6 lessons our most famous association teaches us through the Oscars Ceremony

This month I finally caught the bug. What I’d avoided for months. It was bound to happen despite all the precautions. The self isolation. The mask wearing. The blog writing.

Yes, I came down with ASL or acute spring laziness.

Nikki GoldenLuckily, our strategist, and leader of our newly created Hollywood and Entertainment Practice,  Nikki Golden, CAE was on the ball.

She volunteered (insisted? demanded?) to take over this month’s From My Seat at the (Home) Bar with her insights about this year’s  Oscars.

What we often forget (well not me, I’m not forgetful like you) is that the Oscars are just an award show produced by an association. A run-of-the-mill 501(c)(6).

The Oscars is virtually identical to what many of us produce. For example

  • They honor peoples’ accomplishments – we honor peoples’ accomplishments.
  • They record – we record.
  • They have a bar – we have a bar.
  • They have sponsored bags – we have sponsored bags.
  • They have beautiful, glamorous people –  we have ……. um, er, khakis?


Virtually identical.

Unlike most association award ceremonies, though, we get to sit at home, watch and judge. With that, Nikki Golden, take it away.

INT. Suburban Home. Home Office. Sunset

Character 1. Nikki, dressed in home office casual is typing on her desktop [sounds of  typing in background] suddenly she stops, looks up and peers thoughtfully out the window towards the setting sun. She begins to speak.

“At its core, the Oscars are an association awards ceremony, presented by the Academy of Motion Picture Arts and Sciences. So this year when I watched, I was curious how they would keep the glitz and glam of the previous events in a scaled-down version because of COVID, and I think there are some takeaways that we can learn from this year’s Oscar event.

  1. Small doesn’t have to feel like a letdown

Associations always want to cater to the largest possible audience, but sometimes it’s good to remember that creating an intimate experience might actually be more meaningful for the audience and strengthen their ties to other participants and the organization. Are there events that your association is producing or considering producing that might benefit from a limited amount of participants?

  1. Make changes…

Usually, if you want to know a bit more about the nominees who are not A-list actors or directors, you need to do some research on your own. This year, the Academy added personal stories that were both interesting and really spotlighted the backgrounds of the nominees, which is where the attention should be after all. However, this was disjointed in execution, as not every category’s nominees had their personal stories shared.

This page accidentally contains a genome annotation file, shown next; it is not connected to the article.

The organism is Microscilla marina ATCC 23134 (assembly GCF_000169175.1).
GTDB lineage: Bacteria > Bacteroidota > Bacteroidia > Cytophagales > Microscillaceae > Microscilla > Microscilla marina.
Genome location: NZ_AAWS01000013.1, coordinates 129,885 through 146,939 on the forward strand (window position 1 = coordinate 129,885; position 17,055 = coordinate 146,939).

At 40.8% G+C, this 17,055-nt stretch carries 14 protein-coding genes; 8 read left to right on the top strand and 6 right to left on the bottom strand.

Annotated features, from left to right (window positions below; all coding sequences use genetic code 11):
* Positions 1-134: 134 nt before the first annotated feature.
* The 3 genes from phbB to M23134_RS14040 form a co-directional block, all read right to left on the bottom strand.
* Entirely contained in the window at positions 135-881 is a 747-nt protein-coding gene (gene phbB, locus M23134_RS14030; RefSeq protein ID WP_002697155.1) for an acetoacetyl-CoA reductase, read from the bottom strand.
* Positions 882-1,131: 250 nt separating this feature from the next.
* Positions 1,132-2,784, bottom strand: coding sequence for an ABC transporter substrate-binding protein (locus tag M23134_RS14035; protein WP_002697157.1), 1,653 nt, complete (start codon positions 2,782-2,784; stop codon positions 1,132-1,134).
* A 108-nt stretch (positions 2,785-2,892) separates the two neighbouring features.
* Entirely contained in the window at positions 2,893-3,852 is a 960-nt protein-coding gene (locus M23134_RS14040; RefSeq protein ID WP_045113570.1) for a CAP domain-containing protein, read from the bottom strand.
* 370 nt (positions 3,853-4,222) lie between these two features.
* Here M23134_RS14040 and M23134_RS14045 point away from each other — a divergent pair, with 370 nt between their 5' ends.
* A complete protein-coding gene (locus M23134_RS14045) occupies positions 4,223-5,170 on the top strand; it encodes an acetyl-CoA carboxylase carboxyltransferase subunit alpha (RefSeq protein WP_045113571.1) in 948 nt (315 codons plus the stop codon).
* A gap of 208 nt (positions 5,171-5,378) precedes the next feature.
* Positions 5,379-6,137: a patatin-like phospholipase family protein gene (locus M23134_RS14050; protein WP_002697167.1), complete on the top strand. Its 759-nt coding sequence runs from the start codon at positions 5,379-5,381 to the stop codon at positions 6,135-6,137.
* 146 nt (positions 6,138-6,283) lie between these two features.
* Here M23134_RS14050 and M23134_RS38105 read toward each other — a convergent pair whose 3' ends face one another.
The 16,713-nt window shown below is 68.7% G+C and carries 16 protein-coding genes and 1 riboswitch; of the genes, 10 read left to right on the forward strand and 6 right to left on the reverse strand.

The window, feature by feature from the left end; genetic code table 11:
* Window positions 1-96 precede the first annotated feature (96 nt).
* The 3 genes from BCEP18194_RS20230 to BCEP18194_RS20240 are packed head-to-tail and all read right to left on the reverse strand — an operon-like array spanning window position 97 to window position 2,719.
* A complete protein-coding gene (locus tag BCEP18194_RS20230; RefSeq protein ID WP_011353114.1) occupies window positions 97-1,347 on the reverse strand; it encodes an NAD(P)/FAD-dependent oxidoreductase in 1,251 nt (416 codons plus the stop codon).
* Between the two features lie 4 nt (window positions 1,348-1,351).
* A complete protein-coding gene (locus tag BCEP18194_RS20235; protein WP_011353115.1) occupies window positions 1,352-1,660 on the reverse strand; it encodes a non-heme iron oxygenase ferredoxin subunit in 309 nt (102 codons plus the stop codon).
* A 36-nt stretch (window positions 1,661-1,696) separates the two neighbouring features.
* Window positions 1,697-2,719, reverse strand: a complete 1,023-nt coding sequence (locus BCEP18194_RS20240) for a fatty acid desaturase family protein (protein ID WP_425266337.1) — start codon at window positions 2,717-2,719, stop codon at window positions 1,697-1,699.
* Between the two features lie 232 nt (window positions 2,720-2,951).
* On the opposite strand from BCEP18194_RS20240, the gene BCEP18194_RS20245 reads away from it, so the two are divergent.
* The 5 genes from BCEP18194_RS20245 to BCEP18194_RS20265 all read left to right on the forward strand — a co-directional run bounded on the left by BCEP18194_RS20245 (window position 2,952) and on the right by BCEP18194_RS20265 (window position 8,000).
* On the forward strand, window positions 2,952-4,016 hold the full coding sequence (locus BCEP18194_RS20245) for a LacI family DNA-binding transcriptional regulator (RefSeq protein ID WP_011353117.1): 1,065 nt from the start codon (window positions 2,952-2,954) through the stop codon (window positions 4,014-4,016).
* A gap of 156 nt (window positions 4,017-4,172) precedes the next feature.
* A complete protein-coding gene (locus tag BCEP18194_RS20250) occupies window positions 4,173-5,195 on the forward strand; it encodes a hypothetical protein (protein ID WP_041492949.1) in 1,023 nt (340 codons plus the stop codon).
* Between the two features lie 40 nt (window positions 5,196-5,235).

Are there ways for you to bring your members’ personal stories to life but in a way that highlights those stories across all member types?

  1. … but be careful about the changes you make

The flip side is that apparently the personal stories shared during the event replaced the movie clips that normally play throughout the event, to highlight, for instance, hair and makeup, sound and costumes. These clips are valuable to highlight the reason that these people were nominated. If you’re going to make changes, make sure you’re not removing something that is key to providing context to the experience.

  1. Don’t make changes based on unknowns

The evening always ends on the Best Picture Award. This year, for reasons the Internet ran wild with, it ended on Best Actor. Maybe the producers did think Chadwick Boseman was going to win a posthumous award and that it would cap off the evening with a poignant moment from his widow. But they didn’t know the winners in advance, and the show ended with a whimper, not a bang. If you’re going to make changes to your event, do what’s best for the event and the participants, not to <fingers crossed> create a “moment.”

  1. Have fun, but make sure the tone matches the event

Nearer to the end of the show, Questlove put together a musical trivia game based on whether a song was nominated for an Oscar, won an Oscar or neither. Although this should have worked because it was before the Oscar was given to Best Song, it didn’t actually work because it was so different in tone from the rest of the event, and most of the participants looked uncomfortable, even though it was supposedly scripted.

Make sure upfront that an overall tone is set for your events, and that any of the activities being done within that event match that tone so that the whole event flows smoothly.

  1. Inclusivity matters

Setting aside the discussion of whether the Oscars made any inroads since #oscarsowhite was trending, what I noticed most about this year’s broadcast was the personal signers at the table with deaf people and the ramp up to the stage. We have been talking a lot about inclusivity this past year, and those two visuals were a good reminder that extends far beyond race and gender. As we think about moving back into in-person meetings, let’s not forget that the virtual setting might have made it easier for a person with disabilities to participate, from both a travel perspective as well as a technical one.

In a year that has created many chances for innovation, it’s exciting to see what’s been tried, what’s worked and what hasn’t. Not everything will be a huge success, but that shouldn’t keep us from trying new ways of providing information and proving member value—let’s keep it going.”

Character 1 Nikki: Nikki stops talking, leans back in her chair for a moment, then turns back to her keyboard and begins to type again.

“Well, it’s not 9 pm yet. Time to get back to work. This client value isn’t going to create itself. What a great job.”


Thanks everyone, please enjoy the credits and our thoughts From My Seat at the (Home) Bar.